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'What have you got to lose?'

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I began my BA (Hons) Photography at University Centre St Helens (UCSH) in September last year. I am the only mature student in my class, and at 57 years old, had been out of education for almost 40 years. My only qualifications prior to this were Scottish O Grades in arithmetic and
woodwork from 1977 and a GCSE in English from 2013. 
I have been taking pictures since about 1980, but never really took it seriously until about four years ago. When I turned 55 I decided I didn't want to continue working in my current job. It was taking a massive toll on my physical and mental health, so I took advantage of recent changes in pension laws and took some time off to travel, rest, and think. I decided to get educated. I chose UCSH because it was close to where I live in Liverpool and promised lower class sizes than some of the bigger unis.
Being in full-time education is a strange thing, most of the learning is self-directed, the teachers are there to influence and direct, not to teach. Much of the time in class is about discussion and critique.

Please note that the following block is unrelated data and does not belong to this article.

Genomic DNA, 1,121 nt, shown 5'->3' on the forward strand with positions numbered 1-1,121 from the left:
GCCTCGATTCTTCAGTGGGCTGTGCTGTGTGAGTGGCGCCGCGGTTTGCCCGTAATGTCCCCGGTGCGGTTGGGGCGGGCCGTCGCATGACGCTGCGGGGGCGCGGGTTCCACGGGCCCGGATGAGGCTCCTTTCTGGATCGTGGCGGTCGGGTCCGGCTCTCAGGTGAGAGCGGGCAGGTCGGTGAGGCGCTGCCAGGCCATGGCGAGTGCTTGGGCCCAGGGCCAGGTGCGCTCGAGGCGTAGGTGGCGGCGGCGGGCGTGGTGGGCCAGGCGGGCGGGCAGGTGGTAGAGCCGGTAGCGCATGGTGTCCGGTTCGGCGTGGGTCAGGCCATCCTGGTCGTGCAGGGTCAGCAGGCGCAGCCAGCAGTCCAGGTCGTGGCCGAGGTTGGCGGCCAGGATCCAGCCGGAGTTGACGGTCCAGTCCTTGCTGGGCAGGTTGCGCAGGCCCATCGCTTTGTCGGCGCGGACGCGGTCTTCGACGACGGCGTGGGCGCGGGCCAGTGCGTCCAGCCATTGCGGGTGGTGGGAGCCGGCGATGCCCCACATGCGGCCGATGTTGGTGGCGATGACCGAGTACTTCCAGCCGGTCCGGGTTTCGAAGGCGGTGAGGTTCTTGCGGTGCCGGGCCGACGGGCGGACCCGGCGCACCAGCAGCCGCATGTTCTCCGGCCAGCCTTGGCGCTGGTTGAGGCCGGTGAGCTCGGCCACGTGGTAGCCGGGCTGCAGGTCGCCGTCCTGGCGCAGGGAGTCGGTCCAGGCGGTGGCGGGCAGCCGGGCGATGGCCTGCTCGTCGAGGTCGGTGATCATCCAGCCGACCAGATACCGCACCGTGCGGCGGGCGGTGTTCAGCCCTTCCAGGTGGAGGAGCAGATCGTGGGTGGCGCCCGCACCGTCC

There is an unwritten license to experiment in photography. Whichever photographer or artist you are influenced by can inform your work – this was my favourite part. I dug out my old film camera and started taking pictures of anything that moved, and lots that didn't. I tried to get some things that didn’t move to look like they were, and vice versa.
Being as old as I am, I had some problems, especially with technology. It is expected we use modern tech, and using it across the different platforms can be frustrating, and I lost marks through this. It is on my agenda for this summer to upskill myself on various methods of editing, and the distribution of my pictures. 
I've always just taken pictures, and never felt the need to document my methods, so having to do sketchbooks and journals highlighting my aims, methods, and intended goals has been a challenge. I'm getting better at this, I think.
St Helens is not a full university, and is moderated through Chester University, so none of us live on campus. We all go home to family, jobs, and outside interests after class, so there is no after-school socialising, which is fine, but sometimes I would like to be immersed in discussions and projects that spring up in the pub after a couple of drinks.
All in all, it has been a good experience, and I have got through it relatively well. I think the academic year is too short (the summer term was one week!), but I now have plenty of time to try new things and/or get a part-time job. I need to keep my mind active so I'm ready to start again in September. 
My advice to anyone thinking about trying it is, go for it – what have you got to lose?